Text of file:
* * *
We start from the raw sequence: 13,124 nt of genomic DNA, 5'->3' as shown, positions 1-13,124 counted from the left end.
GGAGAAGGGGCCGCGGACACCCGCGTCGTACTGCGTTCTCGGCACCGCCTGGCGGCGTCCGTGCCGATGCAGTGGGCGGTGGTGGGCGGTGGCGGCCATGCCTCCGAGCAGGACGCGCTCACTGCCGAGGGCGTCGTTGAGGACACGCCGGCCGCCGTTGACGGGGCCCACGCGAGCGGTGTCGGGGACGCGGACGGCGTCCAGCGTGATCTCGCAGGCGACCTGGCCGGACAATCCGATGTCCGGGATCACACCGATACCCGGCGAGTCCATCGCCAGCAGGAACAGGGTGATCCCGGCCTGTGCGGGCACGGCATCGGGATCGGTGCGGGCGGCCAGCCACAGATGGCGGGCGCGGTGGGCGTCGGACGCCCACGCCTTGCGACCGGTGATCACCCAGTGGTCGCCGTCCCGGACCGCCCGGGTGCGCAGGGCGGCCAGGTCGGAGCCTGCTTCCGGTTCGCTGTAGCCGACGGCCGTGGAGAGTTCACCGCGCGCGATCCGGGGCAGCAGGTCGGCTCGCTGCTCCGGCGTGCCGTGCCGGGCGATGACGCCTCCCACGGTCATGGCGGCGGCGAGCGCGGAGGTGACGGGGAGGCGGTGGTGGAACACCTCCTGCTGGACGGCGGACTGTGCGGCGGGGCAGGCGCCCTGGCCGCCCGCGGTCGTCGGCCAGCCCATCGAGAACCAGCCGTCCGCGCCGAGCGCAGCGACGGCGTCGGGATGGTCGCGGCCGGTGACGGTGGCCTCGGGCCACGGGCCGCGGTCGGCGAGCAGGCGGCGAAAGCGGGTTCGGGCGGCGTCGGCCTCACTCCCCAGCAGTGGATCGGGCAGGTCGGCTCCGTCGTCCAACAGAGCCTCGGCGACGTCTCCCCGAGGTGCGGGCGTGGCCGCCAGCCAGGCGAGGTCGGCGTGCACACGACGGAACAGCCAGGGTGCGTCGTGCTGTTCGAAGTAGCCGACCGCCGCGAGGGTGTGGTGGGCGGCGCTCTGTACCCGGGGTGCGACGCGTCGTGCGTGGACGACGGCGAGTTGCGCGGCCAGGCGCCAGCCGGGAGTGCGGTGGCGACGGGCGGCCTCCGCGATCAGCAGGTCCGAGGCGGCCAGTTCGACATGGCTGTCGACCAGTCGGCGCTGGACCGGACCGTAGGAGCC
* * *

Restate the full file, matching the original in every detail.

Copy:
We start from the raw sequence: 13,124 nt of genomic DNA, 5'->3' as shown, positions 1-13,124 counted from the left end.
GGAGAAGGGGCCGCGGACACCCGCGTCGTACTGCGTTCTCGGCACCGCCTGGCGGCGTCCGTGCCGATGCAGTGGGCGGTGGTGGGCGGTGGCGGCCATGCCTCCGAGCAGGACGCGCTCACTGCCGAGGGCGTCGTTGAGGACACGCCGGCCGCCGTTGACGGGGCCCACGCGAGCGGTGTCGGGGACGCGGACGGCGTCCAGCGTGATCTCGCAGGCGACCTGGCCGGACAATCCGATGTCCGGGATCACACCGATACCCGGCGAGTCCATCGCCAGCAGGAACAGGGTGATCCCGGCCTGTGCGGGCACGGCATCGGGATCGGTGCGGGCGGCCAGCCACAGATGGCGGGCGCGGTGGGCGTCGGACGCCCACGCCTTGCGACCGGTGATCACCCAGTGGTCGCCGTCCCGGACCGCCCGGGTGCGCAGGGCGGCCAGGTCGGAGCCTGCTTCCGGTTCGCTGTAGCCGACGGCCGTGGAGAGTTCACCGCGCGCGATCCGGGGCAGCAGGTCGGCTCGCTGCTCCGGCGTGCCGTGCCGGGCGATGACGCCTCCCACGGTCATGGCGGCGGCGAGCGCGGAGGTGACGGGGAGGCGGTGGTGGAACACCTCCTGCTGGACGGCGGACTGTGCGGCGGGGCAGGCGCCCTGGCCGCCCGCGGTCGTCGGCCAGCCCATCGAGAACCAGCCGTCCGCGCCGAGCGCAGCGACGGCGTCGGGATGGTCGCGGCCGGTGACGGTGGCCTCGGGCCACGGGCCGCGGTCGGCGAGCAGGCGGCGAAAGCGGGTTCGGGCGGCGTCGGCCTCACTCCCCAGCAGTGGATCGGGCAGGTCGGCTCCGTCGTCCAACAGAGCCTCGGCGACGTCTCCCCGAGGTGCGGGCGTGGCCGCCAGCCAGGCGAGGTCGGCGTGCACACGACGGAACAGCCAGGGTGCGTCGTGCTGTTCGAAGTAGCCGACCGCCGCGAGGGTGTGGTGGGCGGCGCTCTGTACCCGGGGTGCGACGCGTCGTGCGTGGACGACGGCGAGTTGCGCGGCCAGGCGCCAGCCGGGAGTGCGGTGGCGACGGGCGGCCTCCGCGATCAGCAGGTCCGAGGCGGCCAGTTCGACATGGCTGTCGACCAGTCGGCGCTGGACCGGACCGTAGGAGCC